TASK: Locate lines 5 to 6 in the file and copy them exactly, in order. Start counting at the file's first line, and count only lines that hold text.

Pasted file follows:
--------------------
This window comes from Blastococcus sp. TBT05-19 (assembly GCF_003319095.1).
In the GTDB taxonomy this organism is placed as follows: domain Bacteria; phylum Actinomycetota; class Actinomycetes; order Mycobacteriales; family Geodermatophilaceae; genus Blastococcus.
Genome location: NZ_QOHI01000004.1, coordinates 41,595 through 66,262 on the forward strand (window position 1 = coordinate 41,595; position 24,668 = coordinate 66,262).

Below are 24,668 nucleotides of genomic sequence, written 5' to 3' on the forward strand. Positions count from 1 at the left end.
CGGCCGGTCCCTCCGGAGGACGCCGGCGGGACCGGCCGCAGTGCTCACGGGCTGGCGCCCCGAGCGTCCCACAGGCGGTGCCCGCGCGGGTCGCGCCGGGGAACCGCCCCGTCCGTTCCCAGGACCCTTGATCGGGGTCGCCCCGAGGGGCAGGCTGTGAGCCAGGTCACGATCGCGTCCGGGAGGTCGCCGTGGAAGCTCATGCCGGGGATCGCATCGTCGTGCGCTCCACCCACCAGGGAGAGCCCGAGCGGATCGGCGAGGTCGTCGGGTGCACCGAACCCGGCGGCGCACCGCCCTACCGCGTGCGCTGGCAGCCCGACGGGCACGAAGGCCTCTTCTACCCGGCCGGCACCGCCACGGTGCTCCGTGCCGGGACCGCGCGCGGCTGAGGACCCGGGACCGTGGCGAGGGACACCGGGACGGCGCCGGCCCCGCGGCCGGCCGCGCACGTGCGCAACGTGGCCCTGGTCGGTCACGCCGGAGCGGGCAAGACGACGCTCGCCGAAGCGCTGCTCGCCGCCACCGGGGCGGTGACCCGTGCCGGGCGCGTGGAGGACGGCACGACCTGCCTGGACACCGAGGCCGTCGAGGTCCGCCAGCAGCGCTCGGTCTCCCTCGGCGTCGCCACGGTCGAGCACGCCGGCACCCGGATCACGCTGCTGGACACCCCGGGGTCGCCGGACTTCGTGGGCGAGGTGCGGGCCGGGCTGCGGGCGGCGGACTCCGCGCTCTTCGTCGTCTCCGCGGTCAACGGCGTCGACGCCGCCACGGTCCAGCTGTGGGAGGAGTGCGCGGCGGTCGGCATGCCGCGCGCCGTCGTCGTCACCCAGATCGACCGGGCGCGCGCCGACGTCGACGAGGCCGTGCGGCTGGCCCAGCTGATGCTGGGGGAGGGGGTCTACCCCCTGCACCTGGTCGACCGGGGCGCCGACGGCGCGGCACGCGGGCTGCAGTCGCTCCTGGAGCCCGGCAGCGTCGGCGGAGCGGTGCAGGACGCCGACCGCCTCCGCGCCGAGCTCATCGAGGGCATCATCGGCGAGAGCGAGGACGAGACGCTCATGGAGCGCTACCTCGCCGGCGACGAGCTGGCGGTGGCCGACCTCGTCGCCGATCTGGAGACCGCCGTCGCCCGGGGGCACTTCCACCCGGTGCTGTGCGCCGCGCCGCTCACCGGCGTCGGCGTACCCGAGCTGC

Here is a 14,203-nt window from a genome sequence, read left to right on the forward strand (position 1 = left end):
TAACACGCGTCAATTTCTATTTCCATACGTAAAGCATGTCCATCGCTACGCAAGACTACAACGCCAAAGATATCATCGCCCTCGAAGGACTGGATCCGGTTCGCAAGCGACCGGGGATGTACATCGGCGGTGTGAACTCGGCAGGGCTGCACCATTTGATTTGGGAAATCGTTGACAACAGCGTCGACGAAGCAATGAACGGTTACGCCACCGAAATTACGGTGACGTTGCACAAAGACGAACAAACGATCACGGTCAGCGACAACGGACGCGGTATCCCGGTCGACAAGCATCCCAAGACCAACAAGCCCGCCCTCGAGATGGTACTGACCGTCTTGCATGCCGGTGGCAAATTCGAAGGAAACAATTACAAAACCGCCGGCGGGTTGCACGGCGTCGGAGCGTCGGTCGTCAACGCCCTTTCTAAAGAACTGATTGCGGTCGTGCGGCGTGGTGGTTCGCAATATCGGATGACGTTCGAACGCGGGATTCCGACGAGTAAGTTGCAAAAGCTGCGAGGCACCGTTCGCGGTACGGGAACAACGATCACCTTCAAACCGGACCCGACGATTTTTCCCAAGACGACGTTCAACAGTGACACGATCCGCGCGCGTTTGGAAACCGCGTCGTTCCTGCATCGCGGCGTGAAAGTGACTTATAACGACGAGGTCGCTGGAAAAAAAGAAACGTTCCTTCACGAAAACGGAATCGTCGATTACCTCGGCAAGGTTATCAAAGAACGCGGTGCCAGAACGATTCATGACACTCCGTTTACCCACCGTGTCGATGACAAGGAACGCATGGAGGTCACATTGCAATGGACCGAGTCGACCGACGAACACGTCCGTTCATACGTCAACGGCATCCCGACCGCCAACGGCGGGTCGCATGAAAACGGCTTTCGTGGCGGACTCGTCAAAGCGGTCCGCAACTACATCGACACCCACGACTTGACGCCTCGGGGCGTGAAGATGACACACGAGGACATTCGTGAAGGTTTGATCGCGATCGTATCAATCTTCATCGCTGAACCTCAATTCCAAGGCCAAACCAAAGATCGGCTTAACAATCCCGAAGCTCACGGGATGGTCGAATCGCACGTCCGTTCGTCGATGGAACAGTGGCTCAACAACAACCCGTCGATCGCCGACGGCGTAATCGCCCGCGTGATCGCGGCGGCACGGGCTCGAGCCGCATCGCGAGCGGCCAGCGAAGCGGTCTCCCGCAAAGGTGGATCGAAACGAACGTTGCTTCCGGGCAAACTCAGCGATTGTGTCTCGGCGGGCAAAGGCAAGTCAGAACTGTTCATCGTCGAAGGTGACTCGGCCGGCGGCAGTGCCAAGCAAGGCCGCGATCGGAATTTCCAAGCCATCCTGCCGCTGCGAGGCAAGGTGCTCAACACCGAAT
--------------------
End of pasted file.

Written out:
CGGCCGGTCCCTCCGGAGGACGCCGGCGGGACCGGCCGCAGTGCTCACGGGCTGGCGCCCCGAGCGTCCCACAGGCGGTGCCCGCGCGGGTCGCGCCGGGGAACCGCCCCGTCCGTTCCCAGGACCCTTGATCGGGGTCGCCCCGAGGGGCAGGCTGTGAGCCAGGTCACGATCGCGTCCGGGAGGTCGCCGTGGAAGCTCATGCCGGGGATCGCATCGTCGTGCGCTCCACCCACCAGGGAGAGCCCGAGCGGATCGGCGAGGTCGTCGGGTGCACCGAACCCGGCGGCGCACCGCCCTACCGCGTGCGCTGGCAGCCCGACGGGCACGAAGGCCTCTTCTACCCGGCCGGCACCGCCACGGTGCTCCGTGCCGGGACCGCGCGCGGCTGAGGACCCGGGACCGTGGCGAGGGACACCGGGACGGCGCCGGCCCCGCGGCCGGCCGCGCACGTGCGCAACGTGGCCCTGGTCGGTCACGCCGGAGCGGGCAAGACGACGCTCGCCGAAGCGCTGCTCGCCGCCACCGGGGCGGTGACCCGTGCCGGGCGCGTGGAGGACGGCACGACCTGCCTGGACACCGAGGCCGTCGAGGTCCGCCAGCAGCGCTCGGTCTCCCTCGGCGTCGCCACGGTCGAGCACGCCGGCACCCGGATCACGCTGCTGGACACCCCGGGGTCGCCGGACTTCGTGGGCGAGGTGCGGGCCGGGCTGCGGGCGGCGGACTCCGCGCTCTTCGTCGTCTCCGCGGTCAACGGCGTCGACGCCGCCACGGTCCAGCTGTGGGAGGAGTGCGCGGCGGTCGGCATGCCGCGCGCCGTCGTCGTCACCCAGATCGACCGGGCGCGCGCCGACGTCGACGAGGCCGTGCGGCTGGCCCAGCTGATGCTGGGGGAGGGGGTCTACCCCCTGCACCTGGTCGACCGGGGCGCCGACGGCGCGGCACGCGGGCTGCAGTCGCTCCTGGAGCCCGGCAGCGTCGGCGGAGCGGTGCAGGACGCCGACCGCCTCCGCGCCGAGCTCATCGAGGGCATCATCGGCGAGAGCGAGGACGAGACGCTCATGGAGCGCTACCTCGCCGGCGACGAGCTGGCGGTGGCCGACCTCGTCGCCGATCTGGAGACCGCCGTCGCCCGGGGGCACTTCCACCCGGTGCTGTGCGCCGCGCCGCTCACCGGCGTCGGCGTACCCGAGCTGC

Here is a 14,203-nt window from a genome sequence, read left to right on the forward strand (position 1 = left end):